My family and I recently began attending a new (to us) church. This is probably where I feel my social anxiety most acutely these days. For example, when I’m sitting in Bible class, but the class hasn’t actually started yet, here are some thoughts that are probably popping into my mind:

Hmm… I’ve never met the people behind me. I should probably introduce myself. They look like they’re in the middle of a conversation though. I shouldn’t interrupt them… I’ll look back again in a minute. Okay they’re still talking, I should just quickly say hi… but Bible class is probably about to start, I don’t want to say something and then get cut off… Maybe next week I can try to meet them.

There’s that person I’ve met before – I have no idea what their name is. I’ve already asked them three times, so I can’t possibly ask them again. I guess I’ll sit on the other side of the room until I get a chance to look up their name…

*after saying hello to someone* Hmm… they didn’t really smile that much when they saw me. They probably hate me. Were they trying to avoid me? Oh no, did I do something to offend them???

Wow, that person seems so popular and cool. They probably have a ton of people who will want to talk to them, so I won’t waste their time by introducing myself. Wait, now they might think I’m avoiding them… I guess I’ll just say hi and then keep walking… but I just remembered I have a huge pimple on my chin – I don’t want that to be their first impression of me – I’ll just keep my head down and pretend I don’t see them.

Can anyone else relate to these thoughts? They sound extreme when I read them, but these are thoughts that I occasionally have to battle. I know they are irrational 99% of the time, but that doesn’t change the fact that sometimes they overwhelm me.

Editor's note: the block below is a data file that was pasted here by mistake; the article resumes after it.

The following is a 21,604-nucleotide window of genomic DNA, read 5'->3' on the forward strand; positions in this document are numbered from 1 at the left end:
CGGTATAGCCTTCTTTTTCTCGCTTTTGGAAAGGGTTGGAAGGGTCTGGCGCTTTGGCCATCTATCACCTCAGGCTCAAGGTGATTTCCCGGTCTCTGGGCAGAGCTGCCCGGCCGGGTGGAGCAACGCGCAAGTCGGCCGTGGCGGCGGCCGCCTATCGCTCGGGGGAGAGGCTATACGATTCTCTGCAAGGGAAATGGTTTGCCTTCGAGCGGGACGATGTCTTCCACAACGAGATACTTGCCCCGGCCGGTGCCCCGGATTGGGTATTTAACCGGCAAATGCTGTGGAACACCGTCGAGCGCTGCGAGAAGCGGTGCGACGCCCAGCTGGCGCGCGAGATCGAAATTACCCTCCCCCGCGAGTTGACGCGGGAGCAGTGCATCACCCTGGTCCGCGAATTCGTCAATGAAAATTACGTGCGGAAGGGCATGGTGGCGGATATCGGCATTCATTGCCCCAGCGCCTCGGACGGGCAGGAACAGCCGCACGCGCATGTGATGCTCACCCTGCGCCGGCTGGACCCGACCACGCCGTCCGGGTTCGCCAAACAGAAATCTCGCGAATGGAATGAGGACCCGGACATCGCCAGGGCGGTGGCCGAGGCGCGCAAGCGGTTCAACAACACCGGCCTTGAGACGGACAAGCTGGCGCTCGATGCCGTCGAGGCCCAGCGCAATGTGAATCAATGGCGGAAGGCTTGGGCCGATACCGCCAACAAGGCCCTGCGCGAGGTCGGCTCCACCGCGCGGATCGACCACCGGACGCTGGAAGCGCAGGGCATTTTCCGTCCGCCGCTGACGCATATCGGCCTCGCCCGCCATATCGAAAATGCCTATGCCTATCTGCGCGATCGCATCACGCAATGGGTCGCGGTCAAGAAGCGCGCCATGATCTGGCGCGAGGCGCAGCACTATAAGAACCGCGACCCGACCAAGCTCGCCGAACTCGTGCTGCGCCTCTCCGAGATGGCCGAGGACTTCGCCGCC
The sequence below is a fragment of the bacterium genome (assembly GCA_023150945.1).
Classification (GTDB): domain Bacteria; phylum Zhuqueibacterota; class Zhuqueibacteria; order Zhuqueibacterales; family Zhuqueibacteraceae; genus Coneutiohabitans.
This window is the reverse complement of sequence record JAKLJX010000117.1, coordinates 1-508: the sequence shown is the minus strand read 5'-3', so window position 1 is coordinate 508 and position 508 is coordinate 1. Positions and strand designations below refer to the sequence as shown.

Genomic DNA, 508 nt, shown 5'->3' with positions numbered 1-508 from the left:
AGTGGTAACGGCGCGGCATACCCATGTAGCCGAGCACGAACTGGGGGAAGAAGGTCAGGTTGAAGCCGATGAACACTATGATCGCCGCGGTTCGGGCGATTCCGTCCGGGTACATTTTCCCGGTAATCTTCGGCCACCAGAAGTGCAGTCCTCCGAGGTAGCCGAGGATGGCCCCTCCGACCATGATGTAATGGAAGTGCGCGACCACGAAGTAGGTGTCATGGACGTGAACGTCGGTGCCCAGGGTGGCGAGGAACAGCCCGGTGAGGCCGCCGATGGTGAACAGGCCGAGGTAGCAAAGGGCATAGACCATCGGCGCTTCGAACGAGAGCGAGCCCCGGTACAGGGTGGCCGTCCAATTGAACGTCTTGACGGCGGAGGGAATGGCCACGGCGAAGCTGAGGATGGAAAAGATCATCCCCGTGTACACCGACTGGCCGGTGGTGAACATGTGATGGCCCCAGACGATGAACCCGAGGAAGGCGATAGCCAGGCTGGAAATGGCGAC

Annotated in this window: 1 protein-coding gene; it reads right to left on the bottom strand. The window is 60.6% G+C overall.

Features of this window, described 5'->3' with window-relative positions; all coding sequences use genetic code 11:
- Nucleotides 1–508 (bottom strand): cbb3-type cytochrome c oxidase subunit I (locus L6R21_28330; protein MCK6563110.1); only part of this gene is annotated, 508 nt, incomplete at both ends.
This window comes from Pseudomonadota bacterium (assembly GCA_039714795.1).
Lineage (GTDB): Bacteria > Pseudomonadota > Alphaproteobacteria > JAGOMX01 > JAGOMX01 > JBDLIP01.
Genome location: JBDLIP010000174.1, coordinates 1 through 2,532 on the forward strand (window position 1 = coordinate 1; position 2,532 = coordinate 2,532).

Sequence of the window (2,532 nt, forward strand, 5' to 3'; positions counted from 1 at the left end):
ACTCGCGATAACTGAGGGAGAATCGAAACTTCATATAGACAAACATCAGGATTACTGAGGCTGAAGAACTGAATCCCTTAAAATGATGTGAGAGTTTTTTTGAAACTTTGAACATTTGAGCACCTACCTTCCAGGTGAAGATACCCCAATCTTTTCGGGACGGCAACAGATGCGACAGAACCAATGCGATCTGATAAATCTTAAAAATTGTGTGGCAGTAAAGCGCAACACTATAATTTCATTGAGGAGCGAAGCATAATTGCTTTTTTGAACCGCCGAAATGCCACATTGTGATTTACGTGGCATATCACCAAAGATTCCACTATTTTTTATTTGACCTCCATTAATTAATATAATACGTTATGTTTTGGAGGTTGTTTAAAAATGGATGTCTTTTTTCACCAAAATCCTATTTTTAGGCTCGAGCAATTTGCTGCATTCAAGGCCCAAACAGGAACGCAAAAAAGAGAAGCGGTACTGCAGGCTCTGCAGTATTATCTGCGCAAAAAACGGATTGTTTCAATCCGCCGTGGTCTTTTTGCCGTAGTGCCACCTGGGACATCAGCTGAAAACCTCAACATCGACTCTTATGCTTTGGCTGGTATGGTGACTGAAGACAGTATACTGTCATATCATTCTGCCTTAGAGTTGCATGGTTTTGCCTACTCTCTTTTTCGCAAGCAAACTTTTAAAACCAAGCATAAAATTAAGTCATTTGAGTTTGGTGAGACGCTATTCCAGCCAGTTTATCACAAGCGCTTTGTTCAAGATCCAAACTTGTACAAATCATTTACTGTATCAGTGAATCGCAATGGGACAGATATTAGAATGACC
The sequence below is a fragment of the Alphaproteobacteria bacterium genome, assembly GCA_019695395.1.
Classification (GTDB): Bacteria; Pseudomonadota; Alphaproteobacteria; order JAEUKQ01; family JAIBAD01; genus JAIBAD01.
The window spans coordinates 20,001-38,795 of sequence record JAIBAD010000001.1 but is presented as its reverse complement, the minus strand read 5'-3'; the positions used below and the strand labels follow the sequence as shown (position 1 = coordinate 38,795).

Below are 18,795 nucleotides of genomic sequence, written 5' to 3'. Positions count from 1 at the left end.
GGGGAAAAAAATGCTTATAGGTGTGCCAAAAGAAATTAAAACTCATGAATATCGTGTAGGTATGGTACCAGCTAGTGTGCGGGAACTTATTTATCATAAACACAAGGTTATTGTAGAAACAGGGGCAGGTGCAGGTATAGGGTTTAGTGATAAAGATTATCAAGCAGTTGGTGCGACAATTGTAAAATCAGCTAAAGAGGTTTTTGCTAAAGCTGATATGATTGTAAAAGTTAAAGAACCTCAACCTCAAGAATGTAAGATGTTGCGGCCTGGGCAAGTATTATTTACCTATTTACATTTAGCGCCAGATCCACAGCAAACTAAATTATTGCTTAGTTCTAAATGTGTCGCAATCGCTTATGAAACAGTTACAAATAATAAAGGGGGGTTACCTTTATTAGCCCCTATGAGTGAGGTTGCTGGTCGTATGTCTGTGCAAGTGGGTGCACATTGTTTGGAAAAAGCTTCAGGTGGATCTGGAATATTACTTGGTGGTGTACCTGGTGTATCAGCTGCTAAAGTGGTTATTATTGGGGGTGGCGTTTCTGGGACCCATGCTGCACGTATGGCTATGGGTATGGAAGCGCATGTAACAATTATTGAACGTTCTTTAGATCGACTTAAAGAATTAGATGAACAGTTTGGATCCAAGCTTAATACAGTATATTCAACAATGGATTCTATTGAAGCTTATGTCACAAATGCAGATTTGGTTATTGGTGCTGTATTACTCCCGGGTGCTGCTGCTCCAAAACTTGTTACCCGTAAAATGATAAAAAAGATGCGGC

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I’m Still Here

It’s a Tuesday, August 17th.

I don’t have anything novel or revolutionary to say. I’ve been in somewhat of a low place the last few weeks. But I just wanted to post something to say that I’m still here (it’s been over 2 weeks since I’ve been active on here.)

I just reorganized and sorted through my sock and underwear drawer. It is therapeutic for me to organize and get rid of things. Clutter is one of my kryptonites (not sure if that’s the proper plural of kryptonite?)

I know I’m stressed because I’ve been wanting to clean and organize, and reorganize, and sort, and declutter… and it never seems to be enough.

I’m anxious about my son starting Kindergarten (in 2 days!) I’m anxious about the Delta variant, and about the fact that schools around here seem to be doing nothing as a precaution.

I’m frustrated about things that never seem to change despite me working really hard to change them. The other day I hit a point where I questioned why I’m even putting in the effort. It it’s not going to make a difference, I could at least save my energy for other things.

I’ll give you an example. Sometimes (well, if I’m honest, many times) I hate how I look. I put in a lot of effort to style my hair, do my makeup, choose what clothes I wear… and then I see myself in a picture and I think that it was all for nothing. I might as well just roll out of bed, throw on any old clothes and walk out the door – either way, I won’t like how I look. (I know this is a defeatist attitude, but here we are.)

A second example: sometimes I wonder why I pray about things if they don’t seem to be changing. Why does it feel like God isn’t listening? When is it appropriate to give up and move on? I woke up early this morning to pray when that thought popped into my head. And then I thought about Joseph, and about how he spent years in terrible situations like slavery and prison, but that in the end, it had a purpose. If he could have seen the future, he could have seen that all of it was leading up to something bigger than him, all he had to do was endure it. (Feel free to read more about Joseph in the latter half of Genesis, I know I did not do the story justice here.)